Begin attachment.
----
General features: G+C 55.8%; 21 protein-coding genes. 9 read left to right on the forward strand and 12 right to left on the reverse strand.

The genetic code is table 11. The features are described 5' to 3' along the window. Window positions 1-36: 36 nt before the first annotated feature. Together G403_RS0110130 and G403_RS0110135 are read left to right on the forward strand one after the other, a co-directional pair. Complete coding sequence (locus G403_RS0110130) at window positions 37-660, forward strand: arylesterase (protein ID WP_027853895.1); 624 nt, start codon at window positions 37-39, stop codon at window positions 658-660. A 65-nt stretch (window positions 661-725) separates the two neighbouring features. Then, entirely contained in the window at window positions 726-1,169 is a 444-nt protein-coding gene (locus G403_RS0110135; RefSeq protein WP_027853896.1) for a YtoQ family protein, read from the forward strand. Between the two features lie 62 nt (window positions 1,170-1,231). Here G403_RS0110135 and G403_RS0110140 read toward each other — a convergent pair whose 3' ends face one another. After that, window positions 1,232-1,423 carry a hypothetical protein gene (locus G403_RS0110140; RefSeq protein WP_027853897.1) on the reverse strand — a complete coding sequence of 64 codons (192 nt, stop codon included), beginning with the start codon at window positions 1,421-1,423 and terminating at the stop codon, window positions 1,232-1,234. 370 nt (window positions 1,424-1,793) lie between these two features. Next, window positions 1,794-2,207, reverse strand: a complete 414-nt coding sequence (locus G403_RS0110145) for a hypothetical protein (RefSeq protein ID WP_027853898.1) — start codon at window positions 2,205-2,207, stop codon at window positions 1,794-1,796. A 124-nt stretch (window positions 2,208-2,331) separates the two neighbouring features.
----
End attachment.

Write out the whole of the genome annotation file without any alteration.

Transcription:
General features: G+C 55.8%; 21 protein-coding genes. 9 read left to right on the forward strand and 12 right to left on the reverse strand.

The genetic code is table 11. The features are described 5' to 3' along the window. Window positions 1-36: 36 nt before the first annotated feature. Together G403_RS0110130 and G403_RS0110135 are read left to right on the forward strand one after the other, a co-directional pair. Complete coding sequence (locus G403_RS0110130) at window positions 37-660, forward strand: arylesterase (protein ID WP_027853895.1); 624 nt, start codon at window positions 37-39, stop codon at window positions 658-660. A 65-nt stretch (window positions 661-725) separates the two neighbouring features. Then, entirely contained in the window at window positions 726-1,169 is a 444-nt protein-coding gene (locus G403_RS0110135; RefSeq protein WP_027853896.1) for a YtoQ family protein, read from the forward strand. Between the two features lie 62 nt (window positions 1,170-1,231). Here G403_RS0110135 and G403_RS0110140 read toward each other — a convergent pair whose 3' ends face one another. After that, window positions 1,232-1,423 carry a hypothetical protein gene (locus G403_RS0110140; RefSeq protein WP_027853897.1) on the reverse strand — a complete coding sequence of 64 codons (192 nt, stop codon included), beginning with the start codon at window positions 1,421-1,423 and terminating at the stop codon, window positions 1,232-1,234. 370 nt (window positions 1,424-1,793) lie between these two features. Next, window positions 1,794-2,207, reverse strand: a complete 414-nt coding sequence (locus G403_RS0110145) for a hypothetical protein (RefSeq protein ID WP_027853898.1) — start codon at window positions 2,205-2,207, stop codon at window positions 1,794-1,796. A 124-nt stretch (window positions 2,208-2,331) separates the two neighbouring features.